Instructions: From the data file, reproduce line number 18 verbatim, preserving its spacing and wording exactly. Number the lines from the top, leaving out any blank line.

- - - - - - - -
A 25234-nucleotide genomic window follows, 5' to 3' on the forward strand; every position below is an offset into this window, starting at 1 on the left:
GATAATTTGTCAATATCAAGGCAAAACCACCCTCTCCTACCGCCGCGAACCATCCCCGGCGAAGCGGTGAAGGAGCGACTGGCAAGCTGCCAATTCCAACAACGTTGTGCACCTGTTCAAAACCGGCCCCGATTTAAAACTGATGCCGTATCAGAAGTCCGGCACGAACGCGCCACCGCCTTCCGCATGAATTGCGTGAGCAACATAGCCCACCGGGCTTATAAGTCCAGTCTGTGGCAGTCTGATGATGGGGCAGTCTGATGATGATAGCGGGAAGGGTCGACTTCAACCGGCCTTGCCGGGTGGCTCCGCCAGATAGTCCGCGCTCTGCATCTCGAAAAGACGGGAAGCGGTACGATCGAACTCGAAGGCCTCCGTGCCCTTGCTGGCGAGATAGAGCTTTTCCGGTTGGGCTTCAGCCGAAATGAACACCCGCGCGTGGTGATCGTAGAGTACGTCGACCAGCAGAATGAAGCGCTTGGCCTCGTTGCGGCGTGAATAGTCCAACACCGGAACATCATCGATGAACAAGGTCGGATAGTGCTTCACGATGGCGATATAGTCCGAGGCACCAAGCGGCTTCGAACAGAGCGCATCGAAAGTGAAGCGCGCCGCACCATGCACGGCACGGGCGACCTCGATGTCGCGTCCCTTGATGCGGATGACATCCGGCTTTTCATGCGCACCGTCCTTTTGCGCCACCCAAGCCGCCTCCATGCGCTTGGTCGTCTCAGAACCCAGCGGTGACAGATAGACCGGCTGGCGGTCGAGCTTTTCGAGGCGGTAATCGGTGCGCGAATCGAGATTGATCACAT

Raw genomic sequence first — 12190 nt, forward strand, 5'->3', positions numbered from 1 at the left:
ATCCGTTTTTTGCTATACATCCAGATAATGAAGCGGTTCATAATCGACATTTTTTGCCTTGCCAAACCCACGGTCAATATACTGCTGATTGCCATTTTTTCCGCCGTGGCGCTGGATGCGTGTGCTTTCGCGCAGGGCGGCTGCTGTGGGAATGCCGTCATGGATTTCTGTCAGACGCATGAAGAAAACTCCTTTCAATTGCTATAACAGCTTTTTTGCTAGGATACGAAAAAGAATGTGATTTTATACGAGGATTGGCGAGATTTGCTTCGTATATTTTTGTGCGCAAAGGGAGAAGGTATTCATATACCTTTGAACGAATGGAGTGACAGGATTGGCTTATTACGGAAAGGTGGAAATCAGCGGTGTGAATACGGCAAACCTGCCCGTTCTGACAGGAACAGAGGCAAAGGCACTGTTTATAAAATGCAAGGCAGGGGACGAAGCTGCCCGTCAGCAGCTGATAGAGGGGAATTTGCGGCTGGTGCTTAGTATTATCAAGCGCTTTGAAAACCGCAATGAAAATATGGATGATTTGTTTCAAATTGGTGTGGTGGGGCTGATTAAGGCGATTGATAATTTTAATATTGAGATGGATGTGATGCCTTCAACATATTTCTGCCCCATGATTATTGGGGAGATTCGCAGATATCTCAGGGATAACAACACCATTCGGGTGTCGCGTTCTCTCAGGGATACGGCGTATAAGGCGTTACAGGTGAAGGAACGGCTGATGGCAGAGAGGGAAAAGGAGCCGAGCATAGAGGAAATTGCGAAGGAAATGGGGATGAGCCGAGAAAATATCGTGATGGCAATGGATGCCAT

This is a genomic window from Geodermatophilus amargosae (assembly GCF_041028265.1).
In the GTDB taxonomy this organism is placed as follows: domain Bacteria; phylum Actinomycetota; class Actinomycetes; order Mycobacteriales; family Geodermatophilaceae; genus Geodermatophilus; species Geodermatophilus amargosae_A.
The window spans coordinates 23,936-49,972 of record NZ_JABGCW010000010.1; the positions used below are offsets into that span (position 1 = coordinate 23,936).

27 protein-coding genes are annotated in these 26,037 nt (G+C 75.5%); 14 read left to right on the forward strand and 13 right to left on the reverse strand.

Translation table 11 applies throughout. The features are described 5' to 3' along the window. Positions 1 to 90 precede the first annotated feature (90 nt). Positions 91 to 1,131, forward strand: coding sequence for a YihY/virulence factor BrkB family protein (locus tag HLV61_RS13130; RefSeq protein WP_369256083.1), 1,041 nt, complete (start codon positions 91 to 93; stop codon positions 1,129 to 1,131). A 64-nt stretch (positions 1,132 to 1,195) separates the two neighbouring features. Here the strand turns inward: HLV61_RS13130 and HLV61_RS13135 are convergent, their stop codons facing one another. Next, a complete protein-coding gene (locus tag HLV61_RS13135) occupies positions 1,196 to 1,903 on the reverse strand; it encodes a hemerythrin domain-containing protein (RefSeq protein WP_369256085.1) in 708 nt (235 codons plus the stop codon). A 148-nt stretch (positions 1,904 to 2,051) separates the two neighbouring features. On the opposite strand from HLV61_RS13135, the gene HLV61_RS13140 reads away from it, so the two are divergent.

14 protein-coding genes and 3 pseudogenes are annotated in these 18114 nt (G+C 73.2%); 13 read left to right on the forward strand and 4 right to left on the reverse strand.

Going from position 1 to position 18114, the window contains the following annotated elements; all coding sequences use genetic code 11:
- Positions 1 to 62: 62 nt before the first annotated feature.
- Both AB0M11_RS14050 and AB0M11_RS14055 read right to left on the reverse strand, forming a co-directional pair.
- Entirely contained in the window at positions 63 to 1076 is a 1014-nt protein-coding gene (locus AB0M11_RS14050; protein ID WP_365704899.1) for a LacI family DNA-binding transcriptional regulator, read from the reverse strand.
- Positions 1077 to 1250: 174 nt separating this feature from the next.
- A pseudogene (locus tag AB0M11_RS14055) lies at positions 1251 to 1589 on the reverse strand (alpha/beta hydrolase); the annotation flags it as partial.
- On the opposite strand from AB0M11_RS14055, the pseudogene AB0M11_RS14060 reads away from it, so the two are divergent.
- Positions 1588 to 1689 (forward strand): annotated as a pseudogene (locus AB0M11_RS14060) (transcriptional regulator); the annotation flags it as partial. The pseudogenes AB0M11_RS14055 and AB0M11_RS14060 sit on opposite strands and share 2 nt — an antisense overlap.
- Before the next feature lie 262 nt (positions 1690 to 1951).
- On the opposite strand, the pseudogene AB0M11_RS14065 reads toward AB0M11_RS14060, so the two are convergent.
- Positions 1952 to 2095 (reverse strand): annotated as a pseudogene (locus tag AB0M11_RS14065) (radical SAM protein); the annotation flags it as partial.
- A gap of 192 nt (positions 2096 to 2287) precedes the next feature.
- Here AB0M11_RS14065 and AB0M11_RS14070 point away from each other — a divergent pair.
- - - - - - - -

- Positions 1588 to 1689 (forward strand): annotated as a pseudogene (locus AB0M11_RS14060) (transcriptional regulator); the annotation flags it as partial. The pseudogenes AB0M11_RS14055 and AB0M11_RS14060 sit on opposite strands and share 2 nt — an antisense overlap.